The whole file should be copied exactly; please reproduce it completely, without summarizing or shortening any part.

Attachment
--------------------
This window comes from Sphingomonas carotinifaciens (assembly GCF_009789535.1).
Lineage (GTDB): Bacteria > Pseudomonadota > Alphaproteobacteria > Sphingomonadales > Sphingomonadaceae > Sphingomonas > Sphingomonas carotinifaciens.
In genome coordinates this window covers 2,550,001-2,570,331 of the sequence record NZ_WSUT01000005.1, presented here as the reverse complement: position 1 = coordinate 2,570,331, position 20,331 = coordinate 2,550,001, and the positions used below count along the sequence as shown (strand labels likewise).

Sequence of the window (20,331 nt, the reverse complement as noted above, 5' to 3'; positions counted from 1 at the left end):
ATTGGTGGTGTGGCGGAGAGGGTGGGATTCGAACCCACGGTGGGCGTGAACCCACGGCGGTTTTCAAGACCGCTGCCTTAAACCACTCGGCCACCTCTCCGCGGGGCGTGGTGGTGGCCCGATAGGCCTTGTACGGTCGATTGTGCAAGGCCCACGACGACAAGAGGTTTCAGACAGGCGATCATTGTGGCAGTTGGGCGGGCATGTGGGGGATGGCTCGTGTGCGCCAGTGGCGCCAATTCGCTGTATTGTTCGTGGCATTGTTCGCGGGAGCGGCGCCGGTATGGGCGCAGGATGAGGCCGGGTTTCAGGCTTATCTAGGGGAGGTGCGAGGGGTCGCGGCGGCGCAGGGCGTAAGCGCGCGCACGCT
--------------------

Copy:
This window comes from Sphingomonas carotinifaciens (assembly GCF_009789535.1).
Lineage (GTDB): Bacteria > Pseudomonadota > Alphaproteobacteria > Sphingomonadales > Sphingomonadaceae > Sphingomonas > Sphingomonas carotinifaciens.
In genome coordinates this window covers 2,550,001-2,570,331 of the sequence record NZ_WSUT01000005.1, presented here as the reverse complement: position 1 = coordinate 2,570,331, position 20,331 = coordinate 2,550,001, and the positions used below count along the sequence as shown (strand labels likewise).

Sequence of the window (20,331 nt, the reverse complement as noted above, 5' to 3'; positions counted from 1 at the left end):
ATTGGTGGTGTGGCGGAGAGGGTGGGATTCGAACCCACGGTGGGCGTGAACCCACGGCGGTTTTCAAGACCGCTGCCTTAAACCACTCGGCCACCTCTCCGCGGGGCGTGGTGGTGGCCCGATAGGCCTTGTACGGTCGATTGTGCAAGGCCCACGACGACAAGAGGTTTCAGACAGGCGATCATTGTGGCAGTTGGGCGGGCATGTGGGGGATGGCTCGTGTGCGCCAGTGGCGCCAATTCGCTGTATTGTTCGTGGCATTGTTCGCGGGAGCGGCGCCGGTATGGGCGCAGGATGAGGCCGGGTTTCAGGCTTATCTAGGGGAGGTGCGAGGGGTCGCGGCGGCGCAGGGCGTAAGCGCGCGCACGCT